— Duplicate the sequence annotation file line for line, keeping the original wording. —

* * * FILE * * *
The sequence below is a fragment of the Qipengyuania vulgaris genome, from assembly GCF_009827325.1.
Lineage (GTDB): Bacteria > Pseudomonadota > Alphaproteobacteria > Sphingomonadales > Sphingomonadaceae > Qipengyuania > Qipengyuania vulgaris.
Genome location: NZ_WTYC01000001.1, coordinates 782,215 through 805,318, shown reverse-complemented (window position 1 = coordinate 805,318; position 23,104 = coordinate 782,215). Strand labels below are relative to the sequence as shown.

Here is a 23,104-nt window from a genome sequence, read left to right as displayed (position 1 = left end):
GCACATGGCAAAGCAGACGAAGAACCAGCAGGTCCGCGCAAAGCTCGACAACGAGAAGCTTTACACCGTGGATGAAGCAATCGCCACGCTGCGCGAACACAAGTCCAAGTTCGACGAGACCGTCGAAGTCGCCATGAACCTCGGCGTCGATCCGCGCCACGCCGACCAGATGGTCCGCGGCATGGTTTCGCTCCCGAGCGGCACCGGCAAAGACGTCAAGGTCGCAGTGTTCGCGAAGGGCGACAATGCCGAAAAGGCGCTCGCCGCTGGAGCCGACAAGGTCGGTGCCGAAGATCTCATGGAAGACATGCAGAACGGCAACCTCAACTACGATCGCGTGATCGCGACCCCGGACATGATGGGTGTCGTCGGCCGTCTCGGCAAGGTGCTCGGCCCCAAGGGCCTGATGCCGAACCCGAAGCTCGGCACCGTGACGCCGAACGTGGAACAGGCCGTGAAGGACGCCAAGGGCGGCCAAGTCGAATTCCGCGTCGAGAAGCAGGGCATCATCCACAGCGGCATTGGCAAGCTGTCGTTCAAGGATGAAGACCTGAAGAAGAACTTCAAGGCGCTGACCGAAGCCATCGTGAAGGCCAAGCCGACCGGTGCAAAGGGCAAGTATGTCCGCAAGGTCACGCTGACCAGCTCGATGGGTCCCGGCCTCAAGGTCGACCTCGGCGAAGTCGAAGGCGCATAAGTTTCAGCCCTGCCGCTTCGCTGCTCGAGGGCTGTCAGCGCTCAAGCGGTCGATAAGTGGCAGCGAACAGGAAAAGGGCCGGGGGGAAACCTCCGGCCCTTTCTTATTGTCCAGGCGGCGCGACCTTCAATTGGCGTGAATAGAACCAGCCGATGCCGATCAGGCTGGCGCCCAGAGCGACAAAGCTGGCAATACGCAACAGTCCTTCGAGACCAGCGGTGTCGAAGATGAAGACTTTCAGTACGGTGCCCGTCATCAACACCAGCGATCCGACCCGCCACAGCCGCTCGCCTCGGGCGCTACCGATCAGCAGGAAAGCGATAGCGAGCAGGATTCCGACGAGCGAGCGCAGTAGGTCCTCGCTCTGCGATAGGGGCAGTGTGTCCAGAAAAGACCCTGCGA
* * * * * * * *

The sequence below is a fragment of the Qipengyuania vulgaris genome, from assembly GCF_009827325.1.
Lineage (GTDB): Bacteria > Pseudomonadota > Alphaproteobacteria > Sphingomonadales > Sphingomonadaceae > Qipengyuania > Qipengyuania vulgaris.
Genome location: NZ_WTYC01000001.1, coordinates 782,215 through 805,318, shown reverse-complemented (window position 1 = coordinate 805,318; position 23,104 = coordinate 782,215). Strand labels below are relative to the sequence as shown.

Here is a 23,104-nt window from a genome sequence, read left to right as displayed (position 1 = left end):
GCACATGGCAAAGCAGACGAAGAACCAGCAGGTCCGCGCAAAGCTCGACAACGAGAAGCTTTACACCGTGGATGAAGCAATCGCCACGCTGCGCGAACACAAGTCCAAGTTCGACGAGACCGTCGAAGTCGCCATGAACCTCGGCGTCGATCCGCGCCACGCCGACCAGATGGTCCGCGGCATGGTTTCGCTCCCGAGCGGCACCGGCAAAGACGTCAAGGTCGCAGTGTTCGCGAAGGGCGACAATGCCGAAAAGGCGCTCGCCGCTGGAGCCGACAAGGTCGGTGCCGAAGATCTCATGGAAGACATGCAGAACGGCAACCTCAACTACGATCGCGTGATCGCGACCCCGGACATGATGGGTGTCGTCGGCCGTCTCGGCAAGGTGCTCGGCCCCAAGGGCCTGATGCCGAACCCGAAGCTCGGCACCGTGACGCCGAACGTGGAACAGGCCGTGAAGGACGCCAAGGGCGGCCAAGTCGAATTCCGCGTCGAGAAGCAGGGCATCATCCACAGCGGCATTGGCAAGCTGTCGTTCAAGGATGAAGACCTGAAGAAGAACTTCAAGGCGCTGACCGAAGCCATCGTGAAGGCCAAGCCGACCGGTGCAAAGGGCAAGTATGTCCGCAAGGTCACGCTGACCAGCTCGATGGGTCCCGGCCTCAAGGTCGACCTCGGCGAAGTCGAAGGCGCATAAGTTTCAGCCCTGCCGCTTCGCTGCTCGAGGGCTGTCAGCGCTCAAGCGGTCGATAAGTGGCAGCGAACAGGAAAAGGGCCGGGGGGAAACCTCCGGCCCTTTCTTATTGTCCAGGCGGCGCGACCTTCAATTGGCGTGAATAGAACCAGCCGATGCCGATCAGGCTGGCGCCCAGAGCGACAAAGCTGGCAATACGCAACAGTCCTTCGAGACCAGCGGTGTCGAAGATGAAGACTTTCAGTACGGTGCCCGTCATCAACACCAGCGATCCGACCCGCCACAGCCGCTCGCCTCGGGCGCTACCGATCAGCAGGAAAGCGATAGCGAGCAGGATTCCGACGAGCGAGCGCAGTAGGTCCTCGCTCTGCGATAGGGGCAGTGTGTCCAGAAAAGACCCTGCGA